So the thing about traveling was that I was reading as we were on the plane, but I was too busy working to write about it. And then I waffled and decided I wanted to read more than write up book reviews, so I kept reading and now I’ve got quite a backlog. Here are the first four. Yay books!
#26: The Baseball Codes: Beanballs, Sign Stealing, and Bench-Clearing Brawls: The Unwritten Rules of America’s Pastime by Jason Turbow and Michael Duca
A nonfiction baseball book that does exactly what it says. I find baseball’s place in culture really interesting (it’s the American studies major in me, really), and the whole culture within baseball is, too. This book does pretty much exactly what you’d expect from the title; it’s a look inside the baseball culture to explain the unofficial rules players follow. Things like when it’s unacceptable to bunt or steal a base, why pitchers decide to throw at players, etc.
There was lots of interesting stuff in this book, but it took me a long time to get through. As I’ve said before, I have problems with nonfiction because what gets me to pick up books is story and narrative, and by its nature this lacked… that. My favorite parts were the anecdotes about the rules in action, but it was also chock full of interesting bits and pieces.
#27: It’s In His Kiss by Julia Quinn
My sister loaned this one to me as a little light travel reading. It was so light that I finished it by halfway through the flight, and then promptly forgot about it entirely.
Basically, Gareth St. Clair is a bit of a mysterious rogue, estranged from his father and gossiped about in polite society. Hyacinth Bridgerton always speaks her mind and it’s made her less than popular. A diary in need of translation and a possible hidden treasure bring them together — will they fall in love?
Hint: yes, they will. There’s not much to this book, but it was a lot of fun. A+ vacation reading.
#28: Don’t Judge a Girl by Her Cover by Ally Carter
I reviewed the first two in this series awhile ago; in short, they’re delightful YA but I was frustrated because the second one was basically just a retread of the first. It had made me hesitant to read #3, but I did and I’m pretty glad.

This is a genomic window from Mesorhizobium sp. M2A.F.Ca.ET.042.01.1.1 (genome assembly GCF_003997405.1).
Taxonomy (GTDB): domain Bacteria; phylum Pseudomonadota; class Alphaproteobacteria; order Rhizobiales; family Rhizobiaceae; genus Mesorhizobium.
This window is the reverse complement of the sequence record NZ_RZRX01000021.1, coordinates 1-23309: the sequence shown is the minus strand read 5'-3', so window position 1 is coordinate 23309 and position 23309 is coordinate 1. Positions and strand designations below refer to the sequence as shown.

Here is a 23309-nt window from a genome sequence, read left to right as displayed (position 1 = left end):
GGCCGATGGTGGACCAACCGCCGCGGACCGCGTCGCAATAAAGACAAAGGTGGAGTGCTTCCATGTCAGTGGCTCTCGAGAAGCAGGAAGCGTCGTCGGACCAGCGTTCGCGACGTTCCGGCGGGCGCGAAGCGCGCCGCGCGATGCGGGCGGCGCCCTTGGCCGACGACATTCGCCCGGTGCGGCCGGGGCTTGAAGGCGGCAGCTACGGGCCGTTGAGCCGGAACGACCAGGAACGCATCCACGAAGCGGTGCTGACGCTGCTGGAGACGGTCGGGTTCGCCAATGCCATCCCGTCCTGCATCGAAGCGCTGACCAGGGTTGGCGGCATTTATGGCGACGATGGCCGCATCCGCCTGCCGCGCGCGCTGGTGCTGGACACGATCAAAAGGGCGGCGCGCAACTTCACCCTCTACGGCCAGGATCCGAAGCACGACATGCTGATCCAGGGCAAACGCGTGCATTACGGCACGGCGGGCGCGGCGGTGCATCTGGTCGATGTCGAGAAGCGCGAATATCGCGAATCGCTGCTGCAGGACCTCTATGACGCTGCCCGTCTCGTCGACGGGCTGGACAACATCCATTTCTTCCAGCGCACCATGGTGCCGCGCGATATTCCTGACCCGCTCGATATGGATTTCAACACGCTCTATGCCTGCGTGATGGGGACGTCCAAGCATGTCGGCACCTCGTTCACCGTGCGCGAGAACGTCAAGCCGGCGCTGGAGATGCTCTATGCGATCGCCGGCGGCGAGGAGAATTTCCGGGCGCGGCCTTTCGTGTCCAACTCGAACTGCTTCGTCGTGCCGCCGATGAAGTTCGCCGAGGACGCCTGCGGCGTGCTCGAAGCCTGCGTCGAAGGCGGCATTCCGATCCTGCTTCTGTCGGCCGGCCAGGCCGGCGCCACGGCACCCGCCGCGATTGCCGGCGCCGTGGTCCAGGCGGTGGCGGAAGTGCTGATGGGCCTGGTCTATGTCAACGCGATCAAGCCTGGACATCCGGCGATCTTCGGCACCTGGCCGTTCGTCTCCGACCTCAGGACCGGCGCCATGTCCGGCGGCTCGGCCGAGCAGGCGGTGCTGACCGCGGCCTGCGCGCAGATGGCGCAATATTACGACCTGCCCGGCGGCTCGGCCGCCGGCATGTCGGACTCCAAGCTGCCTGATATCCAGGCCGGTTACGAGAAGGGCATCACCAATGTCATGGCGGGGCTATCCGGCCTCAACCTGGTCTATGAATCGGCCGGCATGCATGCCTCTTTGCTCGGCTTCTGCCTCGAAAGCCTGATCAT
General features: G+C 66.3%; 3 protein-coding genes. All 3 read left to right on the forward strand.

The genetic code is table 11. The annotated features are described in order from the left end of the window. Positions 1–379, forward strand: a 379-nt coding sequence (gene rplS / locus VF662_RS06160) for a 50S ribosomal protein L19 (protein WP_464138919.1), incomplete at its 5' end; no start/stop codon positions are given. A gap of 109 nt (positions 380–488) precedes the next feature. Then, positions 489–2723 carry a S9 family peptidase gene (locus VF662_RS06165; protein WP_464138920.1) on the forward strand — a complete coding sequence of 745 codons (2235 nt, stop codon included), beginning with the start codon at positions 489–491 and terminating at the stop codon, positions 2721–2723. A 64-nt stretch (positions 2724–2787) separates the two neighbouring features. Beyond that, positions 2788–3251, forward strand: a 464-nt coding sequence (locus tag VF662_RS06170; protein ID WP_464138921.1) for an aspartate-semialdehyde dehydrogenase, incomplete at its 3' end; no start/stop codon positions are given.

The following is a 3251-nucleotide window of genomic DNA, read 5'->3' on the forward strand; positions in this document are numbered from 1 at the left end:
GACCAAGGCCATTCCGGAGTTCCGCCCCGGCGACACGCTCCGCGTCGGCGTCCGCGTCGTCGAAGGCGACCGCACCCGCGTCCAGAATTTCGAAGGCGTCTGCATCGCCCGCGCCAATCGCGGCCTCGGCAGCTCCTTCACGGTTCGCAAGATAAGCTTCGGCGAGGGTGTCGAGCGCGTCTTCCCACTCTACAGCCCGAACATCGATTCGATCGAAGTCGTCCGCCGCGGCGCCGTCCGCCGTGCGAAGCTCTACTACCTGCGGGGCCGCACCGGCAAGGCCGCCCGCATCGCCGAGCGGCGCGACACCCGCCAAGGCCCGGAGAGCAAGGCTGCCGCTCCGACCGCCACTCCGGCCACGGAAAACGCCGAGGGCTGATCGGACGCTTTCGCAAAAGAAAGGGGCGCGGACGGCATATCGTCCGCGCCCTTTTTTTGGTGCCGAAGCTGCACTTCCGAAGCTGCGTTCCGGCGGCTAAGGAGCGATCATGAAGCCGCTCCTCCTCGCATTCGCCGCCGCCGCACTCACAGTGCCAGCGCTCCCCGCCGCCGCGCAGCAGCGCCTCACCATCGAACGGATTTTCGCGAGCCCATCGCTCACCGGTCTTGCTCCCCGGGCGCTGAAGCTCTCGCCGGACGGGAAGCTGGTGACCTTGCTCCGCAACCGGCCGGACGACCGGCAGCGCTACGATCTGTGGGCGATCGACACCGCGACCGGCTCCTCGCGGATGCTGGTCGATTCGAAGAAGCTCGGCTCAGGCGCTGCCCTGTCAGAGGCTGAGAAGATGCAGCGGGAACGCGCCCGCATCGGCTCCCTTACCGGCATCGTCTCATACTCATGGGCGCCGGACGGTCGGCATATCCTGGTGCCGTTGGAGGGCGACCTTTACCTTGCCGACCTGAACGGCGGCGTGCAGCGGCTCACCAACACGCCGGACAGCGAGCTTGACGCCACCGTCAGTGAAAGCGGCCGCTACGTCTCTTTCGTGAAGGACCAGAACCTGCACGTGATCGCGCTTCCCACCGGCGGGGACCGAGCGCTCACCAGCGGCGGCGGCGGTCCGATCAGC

It wasn’t the same story and an identical climax, thankfully. Instead of just girls in a boarding school spying on a boy they like, you’ve got girls trying to find off a mysterious secret society while worrying about a boy they like. The stakes were a lot higher, which was great, and the set up (one of the spy girls’ father is running for VP and they have to protect her on the campaign trail) is great.
Not so great: equal narrative weight is given to trying to protect her as is given to the “Does this cute boy like me?? I can’t tell!!” part of the plot. Which… no. Once again, Cammie (the protag) basically loses the ability to spy she’s been training to learn for years when faced with a boy she likes. It makes me make this face: :-/
Overall, though, fun book with an exciting (if reasonably predictable) dun-dun-DUUUUN moment at the end. I want the next book, but I can wait for it to be out in paperback.
#29: Men at Arms by Terry Pratchett
Discworld! I’m not a devotee, but I’ve been reading these occasionally since middle school. I know I’ve read some of the Watch-centric novels before, but this is the first one I can remember grabbing me.
You guys, I have a crush on Carrot. He’s so nice and handsome! He always remembers everyone’s names! I love, love, love the long-lost king who doesn’t want to be king (but is able to put swords both into and out of stones) gag. I love his sense of responsibility. I love his ability to be a great leader and that he’s decided to only every use that power for good.
And of course I enjoyed all the Discworldiness of it; Ankh Morpork and Death and CMOT Dibbler always make for good times. The plot is nothing to get excited about but it’s not like I read Discworld for the plot. So overall, quite enjoyable!
Oh, and “Bjorn Again” is the second-worst Discworld pun I’ve run across.1
- The worst, of course, being Felonious Monk. ↩